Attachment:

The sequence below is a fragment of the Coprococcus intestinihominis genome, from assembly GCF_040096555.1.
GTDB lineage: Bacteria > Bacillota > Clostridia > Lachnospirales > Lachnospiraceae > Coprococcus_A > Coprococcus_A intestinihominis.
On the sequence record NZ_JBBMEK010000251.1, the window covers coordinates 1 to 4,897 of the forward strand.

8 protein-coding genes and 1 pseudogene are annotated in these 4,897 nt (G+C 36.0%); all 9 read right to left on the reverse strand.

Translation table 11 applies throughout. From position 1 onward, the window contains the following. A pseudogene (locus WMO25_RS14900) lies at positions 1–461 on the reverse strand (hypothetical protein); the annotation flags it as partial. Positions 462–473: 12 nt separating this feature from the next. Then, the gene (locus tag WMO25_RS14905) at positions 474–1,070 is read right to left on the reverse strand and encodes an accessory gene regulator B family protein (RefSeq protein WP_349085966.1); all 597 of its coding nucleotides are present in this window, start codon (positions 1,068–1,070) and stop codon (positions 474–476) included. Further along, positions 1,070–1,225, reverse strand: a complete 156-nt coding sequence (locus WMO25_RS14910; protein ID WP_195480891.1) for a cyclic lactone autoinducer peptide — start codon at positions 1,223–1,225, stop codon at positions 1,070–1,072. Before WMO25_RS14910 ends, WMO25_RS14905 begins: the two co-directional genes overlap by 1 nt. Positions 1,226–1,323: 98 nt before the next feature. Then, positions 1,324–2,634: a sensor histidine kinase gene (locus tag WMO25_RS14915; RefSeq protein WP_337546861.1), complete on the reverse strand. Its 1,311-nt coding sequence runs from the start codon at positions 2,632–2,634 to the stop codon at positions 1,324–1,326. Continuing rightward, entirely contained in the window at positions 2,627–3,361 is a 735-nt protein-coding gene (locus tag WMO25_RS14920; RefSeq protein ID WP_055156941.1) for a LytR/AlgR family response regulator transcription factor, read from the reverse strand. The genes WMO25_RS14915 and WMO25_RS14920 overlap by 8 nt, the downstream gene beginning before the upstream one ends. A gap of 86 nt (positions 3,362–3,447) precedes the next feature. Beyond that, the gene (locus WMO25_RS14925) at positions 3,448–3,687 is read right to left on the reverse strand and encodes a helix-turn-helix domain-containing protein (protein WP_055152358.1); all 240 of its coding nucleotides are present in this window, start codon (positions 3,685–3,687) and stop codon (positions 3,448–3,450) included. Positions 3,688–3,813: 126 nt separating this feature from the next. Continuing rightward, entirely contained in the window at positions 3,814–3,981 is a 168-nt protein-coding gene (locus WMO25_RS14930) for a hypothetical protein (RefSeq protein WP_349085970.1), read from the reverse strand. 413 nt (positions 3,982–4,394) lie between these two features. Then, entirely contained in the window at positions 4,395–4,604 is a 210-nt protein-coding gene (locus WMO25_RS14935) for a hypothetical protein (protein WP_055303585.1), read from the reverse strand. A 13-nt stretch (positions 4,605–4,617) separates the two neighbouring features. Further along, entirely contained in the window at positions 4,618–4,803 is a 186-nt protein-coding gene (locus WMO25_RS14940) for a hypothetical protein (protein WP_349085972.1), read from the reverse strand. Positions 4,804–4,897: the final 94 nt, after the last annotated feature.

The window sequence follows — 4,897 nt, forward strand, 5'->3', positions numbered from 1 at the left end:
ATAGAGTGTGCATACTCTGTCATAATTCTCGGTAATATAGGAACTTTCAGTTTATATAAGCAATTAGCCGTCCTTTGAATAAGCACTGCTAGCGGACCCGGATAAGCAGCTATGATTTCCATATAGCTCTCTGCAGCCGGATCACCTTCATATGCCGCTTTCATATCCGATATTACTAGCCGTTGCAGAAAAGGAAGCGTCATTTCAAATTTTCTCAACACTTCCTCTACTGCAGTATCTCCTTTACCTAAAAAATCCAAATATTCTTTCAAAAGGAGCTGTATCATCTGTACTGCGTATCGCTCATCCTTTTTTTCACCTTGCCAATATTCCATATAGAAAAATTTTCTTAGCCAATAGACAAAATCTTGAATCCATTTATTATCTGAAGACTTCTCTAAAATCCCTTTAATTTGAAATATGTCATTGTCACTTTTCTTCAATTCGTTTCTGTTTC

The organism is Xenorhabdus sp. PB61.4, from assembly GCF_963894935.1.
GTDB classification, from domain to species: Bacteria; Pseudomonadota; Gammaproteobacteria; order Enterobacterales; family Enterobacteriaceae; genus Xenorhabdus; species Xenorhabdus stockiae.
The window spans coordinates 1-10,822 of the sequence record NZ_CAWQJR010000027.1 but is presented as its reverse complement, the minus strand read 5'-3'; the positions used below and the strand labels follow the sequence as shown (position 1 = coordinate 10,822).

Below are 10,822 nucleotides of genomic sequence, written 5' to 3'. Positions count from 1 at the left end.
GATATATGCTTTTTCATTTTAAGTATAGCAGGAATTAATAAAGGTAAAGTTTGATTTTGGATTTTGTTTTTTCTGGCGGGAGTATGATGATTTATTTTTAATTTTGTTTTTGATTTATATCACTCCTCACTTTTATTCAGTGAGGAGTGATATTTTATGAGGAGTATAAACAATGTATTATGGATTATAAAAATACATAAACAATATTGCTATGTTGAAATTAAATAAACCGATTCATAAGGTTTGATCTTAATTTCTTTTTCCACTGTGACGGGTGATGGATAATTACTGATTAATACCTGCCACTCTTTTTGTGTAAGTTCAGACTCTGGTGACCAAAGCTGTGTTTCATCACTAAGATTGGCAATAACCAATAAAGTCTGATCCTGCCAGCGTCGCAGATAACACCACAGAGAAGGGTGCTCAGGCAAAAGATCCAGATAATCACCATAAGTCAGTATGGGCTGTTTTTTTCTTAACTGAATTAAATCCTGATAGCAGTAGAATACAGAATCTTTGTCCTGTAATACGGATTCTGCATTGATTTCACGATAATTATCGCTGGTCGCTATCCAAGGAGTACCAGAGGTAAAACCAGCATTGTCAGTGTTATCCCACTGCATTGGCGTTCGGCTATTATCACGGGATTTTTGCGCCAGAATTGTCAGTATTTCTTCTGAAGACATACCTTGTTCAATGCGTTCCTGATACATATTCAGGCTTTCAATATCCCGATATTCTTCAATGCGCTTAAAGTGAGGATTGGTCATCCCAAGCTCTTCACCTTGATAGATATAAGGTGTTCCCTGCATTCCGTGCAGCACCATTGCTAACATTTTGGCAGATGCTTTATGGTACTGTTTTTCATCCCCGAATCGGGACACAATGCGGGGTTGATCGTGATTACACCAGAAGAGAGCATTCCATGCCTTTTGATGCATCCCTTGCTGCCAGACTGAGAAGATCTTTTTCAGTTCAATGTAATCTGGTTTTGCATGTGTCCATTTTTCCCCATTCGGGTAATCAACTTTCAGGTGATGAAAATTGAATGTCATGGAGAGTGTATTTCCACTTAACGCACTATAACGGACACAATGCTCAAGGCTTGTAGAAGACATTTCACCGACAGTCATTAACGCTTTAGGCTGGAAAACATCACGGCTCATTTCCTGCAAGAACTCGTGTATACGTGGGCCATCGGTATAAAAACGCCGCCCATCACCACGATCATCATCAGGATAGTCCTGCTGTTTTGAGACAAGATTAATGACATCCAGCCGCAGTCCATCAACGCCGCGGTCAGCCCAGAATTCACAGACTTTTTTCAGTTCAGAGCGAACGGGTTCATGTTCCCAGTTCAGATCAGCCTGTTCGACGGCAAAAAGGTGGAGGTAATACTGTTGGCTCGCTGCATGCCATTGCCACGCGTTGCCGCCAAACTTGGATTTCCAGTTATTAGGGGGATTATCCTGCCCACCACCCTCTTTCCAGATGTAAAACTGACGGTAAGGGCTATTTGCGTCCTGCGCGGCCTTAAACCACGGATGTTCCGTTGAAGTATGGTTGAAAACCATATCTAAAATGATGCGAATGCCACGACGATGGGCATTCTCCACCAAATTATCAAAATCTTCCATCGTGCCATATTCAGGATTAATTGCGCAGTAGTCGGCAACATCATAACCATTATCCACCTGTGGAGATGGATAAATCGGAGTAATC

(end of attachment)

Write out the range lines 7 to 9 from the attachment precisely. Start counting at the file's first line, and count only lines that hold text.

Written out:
ATAGAGTGTGCATACTCTGTCATAATTCTCGGTAATATAGGAACTTTCAGTTTATATAAGCAATTAGCCGTCCTTTGAATAAGCACTGCTAGCGGACCCGGATAAGCAGCTATGATTTCCATATAGCTCTCTGCAGCCGGATCACCTTCATATGCCGCTTTCATATCCGATATTACTAGCCGTTGCAGAAAAGGAAGCGTCATTTCAAATTTTCTCAACACTTCCTCTACTGCAGTATCTCCTTTACCTAAAAAATCCAAATATTCTTTCAAAAGGAGCTGTATCATCTGTACTGCGTATCGCTCATCCTTTTTTTCACCTTGCCAATATTCCATATAGAAAAATTTTCTTAGCCAATAGACAAAATCTTGAATCCATTTATTATCTGAAGACTTCTCTAAAATCCCTTTAATTTGAAATATGTCATTGTCACTTTTCTTCAATTCGTTTCTGTTTC

The organism is Xenorhabdus sp. PB61.4, from assembly GCF_963894935.1.
GTDB classification, from domain to species: Bacteria; Pseudomonadota; Gammaproteobacteria; order Enterobacterales; family Enterobacteriaceae; genus Xenorhabdus; species Xenorhabdus stockiae.